In addition to its effects on the high-frequency components of mechanical stimulation, temperature probably also modulates the sensitivity of the mouth to simple pressure. Studies of the tactile sensitivity of the hand have shown that cooling blunts pressure sensitivity, and warming enhances it (Stevens et al., 1977). There is no reason to believe that the same trend does not occur in the oral mucosa.
Another, opposite, temperature-touch interaction also needs to be considered. It has long been known that when rested on the skin, cool objects are perceived as heavier than warm objects (Stevens and Green, 1978). This phenomenon, known as the Weber illusion, could well play a role in the perception of the mechanical characteristics of foods and beverages. Unlike the numbing effect of cooling the skin itself, cooling the stimulus tends to heighten (at least briefly) the mechanical component of sensation. Perhaps the initial pressure components of warm or hot oral stimuli are reduced relative to cool or cold stimuli.
How these various changes in tactile sensitivity affect the perception of foods and beverages has never been studied directly. What is required are experiments designed specifically to measure the effect of object and oral temperature on the perception of such dimensions as smoothness, creaminess, thickness, and roughness.
Of the three forms of oral stimulation subject to thermal modulation, chemical irritation, or "chemesthesis" (Green, 1991; Green and Lawless, 1991), is the most vulnerable. By their nature, the sensory endings that mediate chemical irritation (noreceptors) are temperature sensitive. As a consequence, changing the temperature of the stimulus and tongue can drastically affect the sensitivity to an irritant. This effect has been most clearly demonstrated for capsaicin, the pungent compound in chili pepper (Green, 1986; Szolcsanyi, 1977). As shown in Figure 9-3, the burning sensation produced by capsaicin varies directly with the temperature of the solution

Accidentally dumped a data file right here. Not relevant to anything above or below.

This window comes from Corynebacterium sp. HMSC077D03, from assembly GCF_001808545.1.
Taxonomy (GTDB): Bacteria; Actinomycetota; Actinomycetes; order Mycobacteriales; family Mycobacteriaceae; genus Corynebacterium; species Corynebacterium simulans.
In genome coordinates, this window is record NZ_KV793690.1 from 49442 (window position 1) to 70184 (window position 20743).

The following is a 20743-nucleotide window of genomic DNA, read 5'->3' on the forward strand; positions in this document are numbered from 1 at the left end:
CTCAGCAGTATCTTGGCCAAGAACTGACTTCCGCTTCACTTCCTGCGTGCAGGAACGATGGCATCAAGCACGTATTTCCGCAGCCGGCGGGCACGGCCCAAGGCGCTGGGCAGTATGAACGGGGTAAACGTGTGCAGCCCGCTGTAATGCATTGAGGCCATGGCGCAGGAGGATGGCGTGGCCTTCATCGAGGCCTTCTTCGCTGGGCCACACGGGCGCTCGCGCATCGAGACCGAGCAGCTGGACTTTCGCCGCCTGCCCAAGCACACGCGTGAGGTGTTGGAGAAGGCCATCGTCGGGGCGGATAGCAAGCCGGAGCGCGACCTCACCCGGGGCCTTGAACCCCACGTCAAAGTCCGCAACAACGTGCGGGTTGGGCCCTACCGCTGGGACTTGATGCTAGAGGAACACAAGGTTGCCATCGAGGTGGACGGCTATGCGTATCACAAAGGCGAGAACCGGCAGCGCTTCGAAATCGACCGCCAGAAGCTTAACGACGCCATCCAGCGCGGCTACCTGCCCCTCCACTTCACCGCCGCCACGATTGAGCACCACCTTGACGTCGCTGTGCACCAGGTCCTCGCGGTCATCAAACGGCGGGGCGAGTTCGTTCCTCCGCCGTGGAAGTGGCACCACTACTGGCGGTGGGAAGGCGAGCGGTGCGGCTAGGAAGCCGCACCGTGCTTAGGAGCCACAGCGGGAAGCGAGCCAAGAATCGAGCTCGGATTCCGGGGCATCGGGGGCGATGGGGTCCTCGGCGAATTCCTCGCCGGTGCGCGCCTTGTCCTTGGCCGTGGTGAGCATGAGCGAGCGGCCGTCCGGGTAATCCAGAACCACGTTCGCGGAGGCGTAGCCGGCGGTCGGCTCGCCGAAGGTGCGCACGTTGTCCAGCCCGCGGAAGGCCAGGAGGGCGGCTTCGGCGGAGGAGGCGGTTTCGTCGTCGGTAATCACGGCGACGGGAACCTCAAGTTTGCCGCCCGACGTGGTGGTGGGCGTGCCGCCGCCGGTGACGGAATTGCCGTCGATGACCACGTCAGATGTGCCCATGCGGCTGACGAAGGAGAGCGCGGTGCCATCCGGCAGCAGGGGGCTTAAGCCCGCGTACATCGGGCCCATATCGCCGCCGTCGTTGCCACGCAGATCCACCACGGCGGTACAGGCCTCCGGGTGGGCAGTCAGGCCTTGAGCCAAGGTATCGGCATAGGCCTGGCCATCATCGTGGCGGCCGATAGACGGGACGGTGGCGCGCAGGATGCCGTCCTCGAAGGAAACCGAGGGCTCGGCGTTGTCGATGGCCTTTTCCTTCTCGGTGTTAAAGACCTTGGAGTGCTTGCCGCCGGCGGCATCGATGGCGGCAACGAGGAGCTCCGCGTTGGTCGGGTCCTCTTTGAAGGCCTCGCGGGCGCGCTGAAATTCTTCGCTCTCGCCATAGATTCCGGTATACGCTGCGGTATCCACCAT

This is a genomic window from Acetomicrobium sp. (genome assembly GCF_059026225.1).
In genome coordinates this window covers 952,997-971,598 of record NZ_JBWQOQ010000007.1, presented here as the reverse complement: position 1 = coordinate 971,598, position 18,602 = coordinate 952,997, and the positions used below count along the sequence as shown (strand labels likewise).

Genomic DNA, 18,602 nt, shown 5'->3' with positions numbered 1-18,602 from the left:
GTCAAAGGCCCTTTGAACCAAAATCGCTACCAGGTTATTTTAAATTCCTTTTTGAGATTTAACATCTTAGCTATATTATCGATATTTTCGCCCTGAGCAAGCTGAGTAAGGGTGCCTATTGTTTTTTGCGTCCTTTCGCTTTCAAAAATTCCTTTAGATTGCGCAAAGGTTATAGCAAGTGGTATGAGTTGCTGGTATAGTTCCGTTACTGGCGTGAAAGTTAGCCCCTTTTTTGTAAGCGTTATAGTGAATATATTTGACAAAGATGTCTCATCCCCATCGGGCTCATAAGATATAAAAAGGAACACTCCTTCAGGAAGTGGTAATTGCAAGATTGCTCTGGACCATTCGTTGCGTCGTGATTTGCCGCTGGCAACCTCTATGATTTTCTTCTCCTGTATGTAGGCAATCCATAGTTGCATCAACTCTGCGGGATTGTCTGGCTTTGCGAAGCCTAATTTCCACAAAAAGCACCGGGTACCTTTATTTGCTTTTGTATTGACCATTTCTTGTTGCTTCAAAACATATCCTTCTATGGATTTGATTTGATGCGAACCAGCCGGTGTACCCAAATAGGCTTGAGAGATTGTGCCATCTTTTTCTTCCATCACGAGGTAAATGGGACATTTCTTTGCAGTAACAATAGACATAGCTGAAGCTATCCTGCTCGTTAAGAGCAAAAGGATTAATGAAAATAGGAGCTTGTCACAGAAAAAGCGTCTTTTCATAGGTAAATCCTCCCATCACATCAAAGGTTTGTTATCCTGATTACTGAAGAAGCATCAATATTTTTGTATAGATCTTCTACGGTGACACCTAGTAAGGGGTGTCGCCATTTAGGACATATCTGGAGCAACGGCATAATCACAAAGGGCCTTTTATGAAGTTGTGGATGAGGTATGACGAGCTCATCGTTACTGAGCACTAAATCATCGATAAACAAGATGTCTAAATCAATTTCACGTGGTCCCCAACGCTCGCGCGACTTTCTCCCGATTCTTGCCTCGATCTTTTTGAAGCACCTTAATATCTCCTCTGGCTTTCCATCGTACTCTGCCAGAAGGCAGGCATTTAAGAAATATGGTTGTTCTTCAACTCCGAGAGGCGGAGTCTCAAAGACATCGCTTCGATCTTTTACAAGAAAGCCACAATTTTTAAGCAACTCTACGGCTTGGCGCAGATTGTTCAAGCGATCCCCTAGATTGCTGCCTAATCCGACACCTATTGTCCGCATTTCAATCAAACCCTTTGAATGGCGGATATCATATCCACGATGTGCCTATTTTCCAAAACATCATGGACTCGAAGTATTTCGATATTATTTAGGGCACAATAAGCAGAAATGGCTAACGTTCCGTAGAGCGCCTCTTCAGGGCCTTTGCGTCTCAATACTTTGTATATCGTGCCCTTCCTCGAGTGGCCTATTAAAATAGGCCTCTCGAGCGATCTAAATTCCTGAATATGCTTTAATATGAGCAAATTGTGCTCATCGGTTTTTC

that contains it. In fact, by cooling the tongue to only about 25°C, the burning sensation induced by a moderate concentration of capsaicin can be completely eliminated (Green, 1986). This effect is readily apparent whenever one sips a cool beverage to quell the burning sensation produced by an overly "hot" spicy food; the burn is reduced almost instantly but rebounds after the beverage is swallowed and the mouth warms to its normal temperature.
Thermal effects are not limited to capsaicin. Although the effect may vary in magnitude across compounds, they have also been observed with piperine (black pepper), ethanol, and even the irritation produced by high concentrations of salt (Green, 1990). There is no doubt, therefore, that consuming foods that contain "hot" spices in a hot environment will increase the sensory impact of those foods. What effect this may have on consumption will likely vary markedly across individuals because of the wide range of individual differences in liking for "chemical heat" (Rozin and Schiller. 1980; Rozin et al., 1982). Hot spices do, however, trigger additional salivary flow (Lawless, 1984), which might prove to be a positive factor in a hot, dry environment.
Despite the significant role odor plays in the formation of flavor, the effect of temperature on the perception of retronasal odors has not been studied. Based strictly on thermodynamics, one would expect that heating a food would increase the olfactory component of flavor by increasing the release of volatile compounds. Indeed, it is apparent in everyday experience that heating heightens the appreciation of odors sensed orthonasally; it would be very surprising if the same were not true of odors that originate in the mouth.